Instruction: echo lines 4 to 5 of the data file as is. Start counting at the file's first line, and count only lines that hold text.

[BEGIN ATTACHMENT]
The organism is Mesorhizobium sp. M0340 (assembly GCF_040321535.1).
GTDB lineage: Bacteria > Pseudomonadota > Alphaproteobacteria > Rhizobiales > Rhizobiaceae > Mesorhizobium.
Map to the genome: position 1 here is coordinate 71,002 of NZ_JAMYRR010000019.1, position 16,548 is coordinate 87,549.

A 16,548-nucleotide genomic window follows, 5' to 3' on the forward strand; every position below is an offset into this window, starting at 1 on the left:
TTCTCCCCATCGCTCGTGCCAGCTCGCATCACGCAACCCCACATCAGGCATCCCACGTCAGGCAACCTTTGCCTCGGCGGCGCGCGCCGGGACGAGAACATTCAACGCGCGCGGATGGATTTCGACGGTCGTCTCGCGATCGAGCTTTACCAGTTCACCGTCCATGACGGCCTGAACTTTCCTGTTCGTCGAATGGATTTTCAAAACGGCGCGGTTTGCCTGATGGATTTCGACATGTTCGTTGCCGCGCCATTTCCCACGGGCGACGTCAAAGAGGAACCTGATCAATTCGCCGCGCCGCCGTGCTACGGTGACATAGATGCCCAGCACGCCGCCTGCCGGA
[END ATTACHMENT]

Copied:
A 16,548-nucleotide genomic window follows, 5' to 3' on the forward strand; every position below is an offset into this window, starting at 1 on the left:
TTCTCCCCATCGCTCGTGCCAGCTCGCATCACGCAACCCCACATCAGGCATCCCACGTCAGGCAACCTTTGCCTCGGCGGCGCGCGCCGGGACGAGAACATTCAACGCGCGCGGATGGATTTCGACGGTCGTCTCGCGATCGAGCTTTACCAGTTCACCGTCCATGACGGCCTGAACTTTCCTGTTCGTCGAATGGATTTTCAAAACGGCGCGGTTTGCCTGATGGATTTCGACATGTTCGTTGCCGCGCCATTTCCCACGGGCGACGTCAAAGAGGAACCTGATCAATTCGCCGCGCCGCCGTGCTACGGTGACATAGATGCCCAGCACGCCGCCTGCCGGA